Since the 1960s, academic history has seen the emergence of new approaches and topics such as social history, demographic history, ethnic history, women's history, environmental history and cultural history. There has been a shift of emphasis away from national topics to the experiences of ordinary people. For example, labor history has shifted away from the study of union leaders to the study of the workers. Slavery studies used to be about debates among politicians. In Roll, Jordan, Roll, historian Eugene D. Genovese ignored all that and focused on the interaction on the plantation between slaves and their owners. Edward Said's Orientalism examines how and why Western societies came to consider non-Western ones as inherently inferior.
While there has been a flowering of new historical approaches and microscopic studies there has been much less attention to the pre-1960 staple of teaching, the development of one's own nation state and its values and practices. As historians provide highly detailed narratives of increasingly smaller subjects there is less concern for the larger picture of the meaning of it all. Fewer historians try to tackle all of the various historiographies relevant to a broader interpretive or analytic synthesis, and some suggest that a post-modern perspectives does not allow any real synthesis. On the other hand many scholars have been calling for a "new synthesis" in American history for years. Thomas H. Bender has argued that synthesis raises its own unresolved issues such as teleology, causation, agency, and subjective meaning; and inclusion and exclusion. Richard D. Brown worries that if historians fail to synthesize they, "run the risk of confirming the anti-academic canard that "historians know more and more about less and less."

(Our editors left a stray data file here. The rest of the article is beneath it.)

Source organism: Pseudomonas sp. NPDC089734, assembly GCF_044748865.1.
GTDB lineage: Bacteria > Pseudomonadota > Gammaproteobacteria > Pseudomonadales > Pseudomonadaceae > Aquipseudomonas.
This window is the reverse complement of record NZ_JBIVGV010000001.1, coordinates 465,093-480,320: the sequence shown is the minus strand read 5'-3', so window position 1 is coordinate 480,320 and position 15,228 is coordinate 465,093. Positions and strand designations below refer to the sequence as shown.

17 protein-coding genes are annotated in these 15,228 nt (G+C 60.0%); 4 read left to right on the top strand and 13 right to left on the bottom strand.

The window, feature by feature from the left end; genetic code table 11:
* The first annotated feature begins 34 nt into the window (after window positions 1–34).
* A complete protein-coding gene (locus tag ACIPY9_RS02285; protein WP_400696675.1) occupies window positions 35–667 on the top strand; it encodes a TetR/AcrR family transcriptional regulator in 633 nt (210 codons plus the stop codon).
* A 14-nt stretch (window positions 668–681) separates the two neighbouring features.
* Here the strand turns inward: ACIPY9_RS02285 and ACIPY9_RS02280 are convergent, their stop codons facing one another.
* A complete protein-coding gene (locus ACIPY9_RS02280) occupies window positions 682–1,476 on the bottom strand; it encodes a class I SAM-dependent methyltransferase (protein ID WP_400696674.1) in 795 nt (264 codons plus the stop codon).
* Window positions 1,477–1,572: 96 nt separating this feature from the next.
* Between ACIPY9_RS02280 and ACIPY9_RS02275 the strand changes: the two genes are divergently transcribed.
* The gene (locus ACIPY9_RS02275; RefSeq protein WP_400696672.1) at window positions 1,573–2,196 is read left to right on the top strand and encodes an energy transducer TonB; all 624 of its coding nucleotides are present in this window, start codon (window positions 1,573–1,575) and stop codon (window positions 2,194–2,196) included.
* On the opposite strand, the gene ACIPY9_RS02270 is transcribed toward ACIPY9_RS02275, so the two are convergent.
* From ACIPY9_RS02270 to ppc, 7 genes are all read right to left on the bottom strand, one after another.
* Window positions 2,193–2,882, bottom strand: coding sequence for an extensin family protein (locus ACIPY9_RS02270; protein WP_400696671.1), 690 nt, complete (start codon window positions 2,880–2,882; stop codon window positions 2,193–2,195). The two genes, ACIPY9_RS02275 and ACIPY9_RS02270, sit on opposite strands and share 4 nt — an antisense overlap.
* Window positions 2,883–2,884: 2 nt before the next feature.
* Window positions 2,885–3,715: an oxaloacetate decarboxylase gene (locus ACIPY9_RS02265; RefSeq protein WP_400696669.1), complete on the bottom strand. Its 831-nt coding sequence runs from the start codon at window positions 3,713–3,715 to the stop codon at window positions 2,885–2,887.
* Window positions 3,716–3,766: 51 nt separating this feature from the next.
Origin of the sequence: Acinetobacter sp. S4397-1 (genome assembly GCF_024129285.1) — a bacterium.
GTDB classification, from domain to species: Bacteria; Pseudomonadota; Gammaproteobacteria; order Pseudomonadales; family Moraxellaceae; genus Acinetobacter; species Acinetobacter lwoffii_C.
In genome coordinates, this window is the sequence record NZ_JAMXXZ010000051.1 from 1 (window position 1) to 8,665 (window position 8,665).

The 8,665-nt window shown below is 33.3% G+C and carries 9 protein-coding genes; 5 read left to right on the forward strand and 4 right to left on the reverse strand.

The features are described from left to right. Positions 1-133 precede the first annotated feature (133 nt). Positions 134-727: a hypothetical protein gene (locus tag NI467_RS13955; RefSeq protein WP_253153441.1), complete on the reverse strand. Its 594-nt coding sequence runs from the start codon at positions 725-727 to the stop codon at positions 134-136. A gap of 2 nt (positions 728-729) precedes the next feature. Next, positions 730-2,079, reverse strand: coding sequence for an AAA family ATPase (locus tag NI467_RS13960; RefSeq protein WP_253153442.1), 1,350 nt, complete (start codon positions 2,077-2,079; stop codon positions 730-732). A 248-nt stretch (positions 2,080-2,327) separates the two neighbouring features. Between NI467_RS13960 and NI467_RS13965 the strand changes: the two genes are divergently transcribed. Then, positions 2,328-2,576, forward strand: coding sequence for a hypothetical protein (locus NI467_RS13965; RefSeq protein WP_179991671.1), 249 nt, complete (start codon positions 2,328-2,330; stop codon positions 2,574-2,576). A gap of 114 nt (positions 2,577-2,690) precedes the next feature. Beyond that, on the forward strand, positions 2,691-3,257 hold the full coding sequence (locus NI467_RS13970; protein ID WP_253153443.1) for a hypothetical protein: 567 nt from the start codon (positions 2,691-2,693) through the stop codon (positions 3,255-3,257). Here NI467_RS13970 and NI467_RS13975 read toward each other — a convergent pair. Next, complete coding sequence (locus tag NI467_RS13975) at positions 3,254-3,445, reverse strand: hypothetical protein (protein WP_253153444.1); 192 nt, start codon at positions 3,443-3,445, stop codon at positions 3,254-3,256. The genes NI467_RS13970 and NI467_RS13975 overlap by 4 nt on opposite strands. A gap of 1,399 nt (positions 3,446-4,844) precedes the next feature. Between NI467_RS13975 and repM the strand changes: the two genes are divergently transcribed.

Education and profession
An undergraduate history degree is often used as a stepping stone to graduate studies in business or law. Many historians are employed at universities and other facilities for post-secondary education. In addition, it is normal for colleges and universities to require the PhD degree for new full-time hires, and a Masters degree for part-timers. Publication is increasingly required by smaller schools, so graduate papers become journal articles and PhD dissertations become published monographs. The graduate student experience is difficult—those who finish their doctorate in the United States take on average 8 or more years; funding is scarce except at a few very rich universities. Being a teaching assistant in a course is required in some programs; in others it is a paid opportunity awarded a fraction of the students. Until the 1980s it was rare for graduate programs to teach how to teach; the assumption was that teaching was easy and that learning how to do research was the main mission.